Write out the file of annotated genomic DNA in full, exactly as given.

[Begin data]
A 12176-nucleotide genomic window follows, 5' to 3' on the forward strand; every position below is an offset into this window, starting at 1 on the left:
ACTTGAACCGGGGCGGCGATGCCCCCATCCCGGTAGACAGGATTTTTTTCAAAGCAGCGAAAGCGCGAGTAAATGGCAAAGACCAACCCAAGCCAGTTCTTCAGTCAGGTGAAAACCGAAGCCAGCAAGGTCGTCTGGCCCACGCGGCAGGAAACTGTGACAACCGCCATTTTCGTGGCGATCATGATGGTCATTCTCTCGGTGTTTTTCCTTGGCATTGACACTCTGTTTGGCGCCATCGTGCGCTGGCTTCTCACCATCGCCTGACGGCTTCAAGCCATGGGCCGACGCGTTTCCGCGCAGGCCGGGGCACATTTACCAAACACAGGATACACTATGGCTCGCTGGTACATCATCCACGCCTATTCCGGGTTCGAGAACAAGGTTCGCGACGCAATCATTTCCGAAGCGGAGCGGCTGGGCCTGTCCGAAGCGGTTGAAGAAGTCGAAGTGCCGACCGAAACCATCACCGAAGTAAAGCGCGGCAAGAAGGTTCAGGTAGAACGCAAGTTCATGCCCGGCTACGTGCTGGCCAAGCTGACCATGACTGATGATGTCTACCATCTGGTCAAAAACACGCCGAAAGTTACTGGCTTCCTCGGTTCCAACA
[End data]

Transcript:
A 12176-nucleotide genomic window follows, 5' to 3' on the forward strand; every position below is an offset into this window, starting at 1 on the left:
ACTTGAACCGGGGCGGCGATGCCCCCATCCCGGTAGACAGGATTTTTTTCAAAGCAGCGAAAGCGCGAGTAAATGGCAAAGACCAACCCAAGCCAGTTCTTCAGTCAGGTGAAAACCGAAGCCAGCAAGGTCGTCTGGCCCACGCGGCAGGAAACTGTGACAACCGCCATTTTCGTGGCGATCATGATGGTCATTCTCTCGGTGTTTTTCCTTGGCATTGACACTCTGTTTGGCGCCATCGTGCGCTGGCTTCTCACCATCGCCTGACGGCTTCAAGCCATGGGCCGACGCGTTTCCGCGCAGGCCGGGGCACATTTACCAAACACAGGATACACTATGGCTCGCTGGTACATCATCCACGCCTATTCCGGGTTCGAGAACAAGGTTCGCGACGCAATCATTTCCGAAGCGGAGCGGCTGGGCCTGTCCGAAGCGGTTGAAGAAGTCGAAGTGCCGACCGAAACCATCACCGAAGTAAAGCGCGGCAAGAAGGTTCAGGTAGAACGCAAGTTCATGCCCGGCTACGTGCTGGCCAAGCTGACCATGACTGATGATGTCTACCATCTGGTCAAAAACACGCCGAAAGTTACTGGCTTCCTCGGTTCCAACA